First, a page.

The headline risk here, folks, is that if you wait for your central banker to give you insight into ...
Something to Stay Thankful For
11/28/2011 10:45 am EST
The very fact that Americans have a holiday weekend where we can eat well and shop should be cherished, writes MoneyShow.com personal finance expert Terry Savage.
Like most Americans, you probably spent Thanksgiving weekend eating turkey once or twice, then sitting stuffed on the couch watching interminable football games, or dozing off to be roused only when a touchdown was scored.
You may have ventured out to do some holiday shopping, getting caught in the crush of people seeking great deals on stuff they may or may not need.
Hey, this is not a story with a moral. If that’s how you spent a few days, it was relaxing and fun. If you were the cook (and dishwasher), it was pleasantly exhausting. And if you have a job with a retailer, you were certainly too busy to think about global issues.
And that brings up a question: What would happen to the world’s economic and political woes and wars if we just didn’t think about them? It’s not an idle question.
Thanksgiving is an American holiday. But Canadians have their Thanksgiving holiday in October, so they were busy building a pipeline to the West Coast so they can export the oil that America doesn’t want badly enough to allow them to build a pipeline into our country. In the Middle East, militants killed dozens in Yemen, NATO attacked Pakistan killing 24 soldiers, and the Arab League voted to sanction Syria.
The Occupy Wall Street movement moved to London, where protestors set up a tent city in the heart of the financial district. Germany and France are still trying to fix the euro, and European banks are still scrambling to borrow money in a bond market that is demanding high interest rates as a huge risk premium.
All while we were dozing on the couch.
Even at home, as the campaign for the Republican nomination draws closer to the Iowa primary, the networks were reduced to rehashing the foreign affairs debate from earlier last week. Newt Gingrich remained a strong contender, and no one could stoke a fire on the immigration issue. Presumably the candidates, and their supporters, were also dozing in front of the marathon of football games.
The only economic issue that could rally interest was the extent of the deals being offered on Black Friday, which started Thursday night—and the number of people heading to the mall to take advantage of them.
ShopperTrak predicted a more than 6% increase in sales, based on foot traffic in the stores. But it remains to be seen if those sales will be profitable ones for retailers, or just loss leaders that put them in the red for the season.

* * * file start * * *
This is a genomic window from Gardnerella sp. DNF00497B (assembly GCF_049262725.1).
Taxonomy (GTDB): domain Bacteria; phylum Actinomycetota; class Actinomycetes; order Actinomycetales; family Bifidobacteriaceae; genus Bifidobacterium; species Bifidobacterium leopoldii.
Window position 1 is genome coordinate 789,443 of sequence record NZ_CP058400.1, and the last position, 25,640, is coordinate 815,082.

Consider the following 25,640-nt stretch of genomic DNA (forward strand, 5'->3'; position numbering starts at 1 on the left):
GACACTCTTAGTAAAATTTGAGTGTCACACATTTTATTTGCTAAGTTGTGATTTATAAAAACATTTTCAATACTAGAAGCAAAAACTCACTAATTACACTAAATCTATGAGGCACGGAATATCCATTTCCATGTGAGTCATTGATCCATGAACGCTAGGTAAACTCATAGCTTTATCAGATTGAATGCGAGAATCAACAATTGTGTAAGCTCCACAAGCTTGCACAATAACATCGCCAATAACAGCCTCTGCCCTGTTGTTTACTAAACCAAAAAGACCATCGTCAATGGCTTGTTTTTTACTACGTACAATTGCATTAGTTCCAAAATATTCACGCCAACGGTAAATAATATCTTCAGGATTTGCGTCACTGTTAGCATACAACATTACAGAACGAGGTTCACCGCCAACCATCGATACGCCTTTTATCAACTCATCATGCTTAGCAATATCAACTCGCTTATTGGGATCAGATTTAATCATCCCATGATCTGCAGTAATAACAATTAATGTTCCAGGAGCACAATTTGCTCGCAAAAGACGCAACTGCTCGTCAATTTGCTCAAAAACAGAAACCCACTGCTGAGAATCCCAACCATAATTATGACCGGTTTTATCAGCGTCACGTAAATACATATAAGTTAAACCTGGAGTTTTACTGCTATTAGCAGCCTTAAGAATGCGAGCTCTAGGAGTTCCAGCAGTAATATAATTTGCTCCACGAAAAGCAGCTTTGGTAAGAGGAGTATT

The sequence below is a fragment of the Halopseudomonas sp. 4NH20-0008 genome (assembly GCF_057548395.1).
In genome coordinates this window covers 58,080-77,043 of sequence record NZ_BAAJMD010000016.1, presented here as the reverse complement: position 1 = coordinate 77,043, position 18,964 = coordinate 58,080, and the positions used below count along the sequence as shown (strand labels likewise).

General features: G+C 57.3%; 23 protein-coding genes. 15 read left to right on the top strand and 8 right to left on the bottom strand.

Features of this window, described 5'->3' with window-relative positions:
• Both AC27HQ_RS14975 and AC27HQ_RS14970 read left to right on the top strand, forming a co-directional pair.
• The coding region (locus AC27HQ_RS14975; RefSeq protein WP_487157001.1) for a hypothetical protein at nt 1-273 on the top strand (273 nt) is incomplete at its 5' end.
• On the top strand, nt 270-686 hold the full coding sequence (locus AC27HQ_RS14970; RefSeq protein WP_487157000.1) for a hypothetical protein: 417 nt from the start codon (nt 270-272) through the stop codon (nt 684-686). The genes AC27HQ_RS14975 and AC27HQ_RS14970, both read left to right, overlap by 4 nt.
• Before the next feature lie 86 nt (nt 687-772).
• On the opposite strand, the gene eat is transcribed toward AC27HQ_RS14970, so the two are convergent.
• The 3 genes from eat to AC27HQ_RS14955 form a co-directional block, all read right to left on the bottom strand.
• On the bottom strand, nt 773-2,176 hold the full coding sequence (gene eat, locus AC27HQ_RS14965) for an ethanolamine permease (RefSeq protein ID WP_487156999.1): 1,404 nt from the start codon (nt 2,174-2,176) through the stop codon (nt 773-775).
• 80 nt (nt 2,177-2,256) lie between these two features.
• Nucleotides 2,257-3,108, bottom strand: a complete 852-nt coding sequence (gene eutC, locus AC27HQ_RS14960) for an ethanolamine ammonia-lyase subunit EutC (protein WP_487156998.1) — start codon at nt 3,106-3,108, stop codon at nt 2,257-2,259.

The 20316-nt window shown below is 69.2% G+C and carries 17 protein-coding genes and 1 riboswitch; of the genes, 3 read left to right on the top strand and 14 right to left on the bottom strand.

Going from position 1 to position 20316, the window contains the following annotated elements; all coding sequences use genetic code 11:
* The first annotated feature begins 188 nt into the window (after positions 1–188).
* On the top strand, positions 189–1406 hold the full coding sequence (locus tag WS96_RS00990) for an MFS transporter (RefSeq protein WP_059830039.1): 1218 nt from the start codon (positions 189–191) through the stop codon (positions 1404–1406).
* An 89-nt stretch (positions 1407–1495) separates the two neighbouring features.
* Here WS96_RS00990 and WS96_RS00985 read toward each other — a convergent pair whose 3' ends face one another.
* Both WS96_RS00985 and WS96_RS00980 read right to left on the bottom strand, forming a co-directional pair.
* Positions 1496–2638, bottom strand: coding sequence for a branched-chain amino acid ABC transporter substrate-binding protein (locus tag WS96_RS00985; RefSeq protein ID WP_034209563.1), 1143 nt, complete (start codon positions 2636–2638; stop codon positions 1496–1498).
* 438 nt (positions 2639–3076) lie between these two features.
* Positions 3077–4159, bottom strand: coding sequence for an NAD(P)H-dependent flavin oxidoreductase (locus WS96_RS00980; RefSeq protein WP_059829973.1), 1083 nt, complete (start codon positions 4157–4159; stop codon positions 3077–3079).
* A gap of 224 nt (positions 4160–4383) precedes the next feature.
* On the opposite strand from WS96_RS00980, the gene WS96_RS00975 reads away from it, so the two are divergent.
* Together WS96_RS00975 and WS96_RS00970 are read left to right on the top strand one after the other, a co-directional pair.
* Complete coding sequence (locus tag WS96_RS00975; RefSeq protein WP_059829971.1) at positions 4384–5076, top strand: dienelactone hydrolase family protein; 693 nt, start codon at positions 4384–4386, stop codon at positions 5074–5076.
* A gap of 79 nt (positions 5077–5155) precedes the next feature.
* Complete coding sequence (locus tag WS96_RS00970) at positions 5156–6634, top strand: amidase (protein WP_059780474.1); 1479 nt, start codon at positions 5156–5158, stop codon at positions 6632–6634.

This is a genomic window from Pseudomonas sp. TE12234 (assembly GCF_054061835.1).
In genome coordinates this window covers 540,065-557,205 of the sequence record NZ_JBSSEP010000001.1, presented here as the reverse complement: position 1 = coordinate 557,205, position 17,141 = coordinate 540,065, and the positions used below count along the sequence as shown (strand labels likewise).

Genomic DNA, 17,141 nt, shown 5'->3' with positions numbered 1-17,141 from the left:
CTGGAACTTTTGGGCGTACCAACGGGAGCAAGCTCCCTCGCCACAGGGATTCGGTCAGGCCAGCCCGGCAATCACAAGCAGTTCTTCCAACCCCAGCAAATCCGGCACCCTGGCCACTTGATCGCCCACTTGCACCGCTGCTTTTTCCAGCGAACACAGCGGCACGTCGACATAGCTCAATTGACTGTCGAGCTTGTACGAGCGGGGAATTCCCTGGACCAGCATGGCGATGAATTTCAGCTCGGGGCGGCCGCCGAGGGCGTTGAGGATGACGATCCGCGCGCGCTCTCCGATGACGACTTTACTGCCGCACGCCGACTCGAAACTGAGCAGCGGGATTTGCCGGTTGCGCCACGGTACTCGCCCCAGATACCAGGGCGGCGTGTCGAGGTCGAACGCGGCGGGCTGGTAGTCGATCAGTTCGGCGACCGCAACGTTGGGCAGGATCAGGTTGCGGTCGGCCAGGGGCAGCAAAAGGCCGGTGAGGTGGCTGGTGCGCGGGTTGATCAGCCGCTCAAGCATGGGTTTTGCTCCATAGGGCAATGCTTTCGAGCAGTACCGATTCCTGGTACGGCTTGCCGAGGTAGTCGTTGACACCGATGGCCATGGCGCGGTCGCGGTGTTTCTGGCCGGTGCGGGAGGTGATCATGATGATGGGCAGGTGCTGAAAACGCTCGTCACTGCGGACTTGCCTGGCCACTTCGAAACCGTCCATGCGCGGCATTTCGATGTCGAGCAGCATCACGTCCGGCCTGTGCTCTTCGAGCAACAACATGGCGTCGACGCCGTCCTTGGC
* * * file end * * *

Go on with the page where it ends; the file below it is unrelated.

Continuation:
For many consumers, the mania of the shopping season will end in the depression of January, as the bills come due. But this is the season for thinking of the here and now—if any thinking is done at all.
NEXT: Getting Used to It|pagebreak|
Getting Used to It
This is the fifth holiday season in which we’ve faced economic challenges and uncertainty about our financial future.
- In 2007, we had just seen the market take a sharp drop from its August peak.
- In 2008, the holiday season began just after the September collapse of Lehman Brothers.
- In 2009, after the market made its lows around 6,700 in March, we were swept into the holidays with a report that the recession had ended in July—something no one believed.
- And last year, the holidays came in the midst of ever-rising unemployment numbers.
This year, we know we’re mired in slow growth, a stagnant housing market, a leaden job market, and a scary stock market. Not to mention an imminent financial collapse in Europe.
But we’re still going shopping.
In fact, every year at this time, people hit the malls to spend billions of dollars in just a few weeks. This year, it’s estimated that we will find more than $11 billion to spend. Gosh, compared to the problems of the rest of the world, things aren’t so bad in America.
We still go shopping. We still have a choice of political candidates. We still believe in our system, sort of. And we still have football—at least for a few more weeks. No wonder the US dollar is so strong.
A lot of people around the world want what we have. We should treasure that—even if we aren’t thinking about the world’s problems. And that’s the Savage Truth.
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